Food Security

, Volume 4, Issue 3, pp 455–469

Cash, food, or vouchers? An application of the Market Information and Food Insecurity Response Analysis Framework in urban and rural Kenya

  • Hope Michelson
  • Erin C. Lentz
  • Richard Mulwa
  • Mitchell Morey
  • Laura Cramer
  • Megan McGlinchy
  • Christopher B. Barrett
Original Paper

DOI: 10.1007/s12571-012-0177-0

Cite this article as:
Michelson, H., Lentz, E.C., Mulwa, R. et al. Food Sec. (2012) 4: 455. doi:10.1007/s12571-012-0177-0

Abstract

This paper uses the Market Information and Food Insecurity Response Analysis Framework to analyze data on food market intermediation and on consumer behavior and preferences in order to clarify whether market-based cash and voucher programs are likely to prove effective for addressing food insecurity in rural and urban study sites in Kenya. The findings carry important implications for food security interventions by government and operational agencies. We confirm that context matters when undertaking a response analysis. While we find that cash and/or vouchers are appropriate in both urban and rural locations, markets in surveyed urban settlements can respond better to a large injection of cash or vouchers than can surveyed rural areas. Moreover, household vulnerabilities are associated with household preferences in different ways across the two sites. In rural areas, female headed households and households reporting a physical limit to market access were among the groups that strongly preferred food aid to cash or vouchers while households with these characteristics in urban areas preferred the flexibility of cash or vouchers to food.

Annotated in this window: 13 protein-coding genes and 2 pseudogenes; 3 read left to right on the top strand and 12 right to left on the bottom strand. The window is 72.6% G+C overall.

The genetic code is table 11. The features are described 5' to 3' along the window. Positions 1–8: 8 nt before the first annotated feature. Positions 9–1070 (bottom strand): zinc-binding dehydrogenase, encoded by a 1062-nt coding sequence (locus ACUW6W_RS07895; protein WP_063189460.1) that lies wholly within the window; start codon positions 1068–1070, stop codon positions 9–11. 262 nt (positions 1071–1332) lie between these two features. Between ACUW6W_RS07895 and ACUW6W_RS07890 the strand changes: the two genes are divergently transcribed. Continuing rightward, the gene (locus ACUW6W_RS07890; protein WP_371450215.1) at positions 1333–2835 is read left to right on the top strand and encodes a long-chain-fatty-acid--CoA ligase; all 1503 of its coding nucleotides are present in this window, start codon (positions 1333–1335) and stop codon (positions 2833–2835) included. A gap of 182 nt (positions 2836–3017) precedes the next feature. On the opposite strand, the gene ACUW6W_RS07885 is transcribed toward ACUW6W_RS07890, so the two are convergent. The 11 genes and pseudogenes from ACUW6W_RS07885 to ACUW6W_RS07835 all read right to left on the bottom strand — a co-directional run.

Keywords

Food insecurity Kenya Response analysis Urban food insecurity MIFIRA 

Copyright information

© Springer Science + Business Media B.V. & International Society for Plant Pathology 2012

Authors and Affiliations

  • Hope Michelson
    • 1
  • Erin C. Lentz
    • 2
  • Richard Mulwa
    • 3
  • Mitchell Morey
    • 4
  • Laura Cramer
    • 5
  • Megan McGlinchy
    • 6
  • Christopher B. Barrett
    • 7
  1. 1.The Earth Institute, Columbia University, Lamont-Doherty Earth ObservatoryPalisadesUSA
  2. 2.Charles H. Dyson School of Applied Economics and ManagementCornell UniversityIthacaUSA
  3. 3.Department of Agricultural EconomicsUniversity of NairobiNairobiKenya
  4. 4.Department of EconomicsUniversity of WisconsinMadisonUSA
  5. 5.NakuruKenya
  6. 6.Catholic Relief ServicesNairobiKenya
  7. 7.Charles H. Dyson School of Applied Economics and ManagementCornell UniversityIthacaUSA

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